Archive for the 'chicken & turkey' Category

Crispy Chinese Meyer Lemon Chicken

Lemon Chicken 1 Crispy Chinese Meyer Lemon Chicken

One thing I love about my job is that it pushes me out of my comfort zone in small ways… if it were up to me, I’d leave Chinese food to the pros (and Vietnamese food, and Thai) – part of what makes it taste so good is the not knowing what exactly went into it, the experience of making ginger beef / lemon chicken / mu shu pork night after night in well-seasoned woks and skillets. Who am I to pull off a proper batch of lemon chicken? We talked about citrus on CBC this morning, and with Chinese New Year coming up on Friday, I figured I’d give it a go.

Lemon Chicken 2 Crispy Chinese Meyer Lemon Chicken
Lemon chicken 3 Crispy Chinese Meyer Lemon Chicken

And really, the ingredients that go into this are not at all exotic – you need not even venture down the aisle of the grocery store that has coconut milk and rice noodles and other no longer particularly extraordinary ingredients. It’s is really no more than chicken and soy sauce and lemon and honey and cornstarch – it’s all in how you put them together. Everyone liked the lemon sauce – which had the colour of unfiltered apple juice, rather than of lemon pie filling (it’s common to not use stock and add yellow food colouring) – but the chicken, which is simply marinated, dipped in cornstarch and fried, could be doused in any number of sauces – homemade or jarred sweet and sour sauce or some such.

It’s not that I want to replace Chinese takeout or food court ginger beef – but if you’re so inclined, it’s fun to DIY.

Crispy Chinese Meyer Lemon Chicken

1 lb. boneless, skinless chicken thighs, patted dry and cut into strips or 1-inch pieces
2 tsp. soy sauce
1 tsp. grated fresh ginger
1 egg white
½ cup cornstarch
canola oil, for frying

Lemon Sauce:
1 cup chicken stock
finely grated zest of a regular or Meyer lemon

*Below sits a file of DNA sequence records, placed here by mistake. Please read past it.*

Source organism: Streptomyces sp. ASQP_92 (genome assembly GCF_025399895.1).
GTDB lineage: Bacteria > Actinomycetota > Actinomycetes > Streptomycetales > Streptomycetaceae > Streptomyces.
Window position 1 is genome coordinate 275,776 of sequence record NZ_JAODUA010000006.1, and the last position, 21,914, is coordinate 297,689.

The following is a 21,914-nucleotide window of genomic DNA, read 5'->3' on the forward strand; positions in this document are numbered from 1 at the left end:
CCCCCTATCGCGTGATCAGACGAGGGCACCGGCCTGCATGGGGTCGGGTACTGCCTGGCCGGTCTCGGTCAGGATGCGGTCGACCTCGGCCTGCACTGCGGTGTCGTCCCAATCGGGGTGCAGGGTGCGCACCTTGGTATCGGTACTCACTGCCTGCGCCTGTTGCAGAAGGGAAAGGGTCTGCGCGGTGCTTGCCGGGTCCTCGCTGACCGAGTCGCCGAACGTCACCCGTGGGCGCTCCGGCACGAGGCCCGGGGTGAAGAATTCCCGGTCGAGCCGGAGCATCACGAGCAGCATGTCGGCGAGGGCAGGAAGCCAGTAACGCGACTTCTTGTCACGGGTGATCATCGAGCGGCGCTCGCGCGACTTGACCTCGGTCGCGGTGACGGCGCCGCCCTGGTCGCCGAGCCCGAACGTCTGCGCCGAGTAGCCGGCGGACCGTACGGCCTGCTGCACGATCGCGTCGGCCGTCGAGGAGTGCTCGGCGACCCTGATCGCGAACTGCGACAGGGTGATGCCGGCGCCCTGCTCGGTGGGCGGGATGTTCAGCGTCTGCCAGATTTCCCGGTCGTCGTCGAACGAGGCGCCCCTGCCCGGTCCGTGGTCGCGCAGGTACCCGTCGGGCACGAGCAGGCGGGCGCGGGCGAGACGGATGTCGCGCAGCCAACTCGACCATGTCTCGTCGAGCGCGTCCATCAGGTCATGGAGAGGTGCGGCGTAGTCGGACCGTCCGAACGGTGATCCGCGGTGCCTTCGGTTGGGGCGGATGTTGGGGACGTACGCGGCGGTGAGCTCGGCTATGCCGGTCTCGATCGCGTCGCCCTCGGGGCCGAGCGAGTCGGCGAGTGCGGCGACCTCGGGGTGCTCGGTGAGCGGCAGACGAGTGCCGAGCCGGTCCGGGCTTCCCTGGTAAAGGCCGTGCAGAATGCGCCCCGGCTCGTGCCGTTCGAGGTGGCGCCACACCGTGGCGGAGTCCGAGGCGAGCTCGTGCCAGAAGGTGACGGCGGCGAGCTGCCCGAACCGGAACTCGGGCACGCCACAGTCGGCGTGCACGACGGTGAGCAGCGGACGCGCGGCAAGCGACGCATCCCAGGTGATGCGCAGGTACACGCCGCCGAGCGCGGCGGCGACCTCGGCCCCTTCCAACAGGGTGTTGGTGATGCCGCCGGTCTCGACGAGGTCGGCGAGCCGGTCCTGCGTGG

½ cup lemon juice
1 ½ Tbsp. cornstarch
2 Tbsp. sugar
2 Tbsp. honey
1 tsp. soy sauce

Cut the chicken into 1-inch pieces or strips and put into a zip-lock bag with the soy sauce and ginger. Refrigerate for an hour, or overnight. When you’re ready to cook, add the egg white to the bag and squish it around to coat the chicken. Put the cornstarch into a shallow bowl.

To make the sauce, bring all the ingredients to a boil in a medium saucepan; cook for a couple minutes, until thickened.

Heat a couple inches of oil in a heavy pot or skillet set over medium-high heat. When it’s hot but not smoking (a scrap of bread should sizzle when dipped in), dip pieces of chicken in the cornstarch to coat, then gently lower into the hot oil. Cook in batches, then remove from the oil with tongs or a slotted spoon and transfer to paper towels to drain. Pour the lemon sauce overtop and toss to coat; serve immediately, over rice.

Serves 4-6.

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January 28 2014 | chicken & turkey | 8 Comments »

Braised Chicken in Milk

chicken in milk 5 Braised Chicken in Milk

Let me preface this by saying the above photo does not do this chicken justice.

Also: I hope you don’t mind more photos of my PJ pants.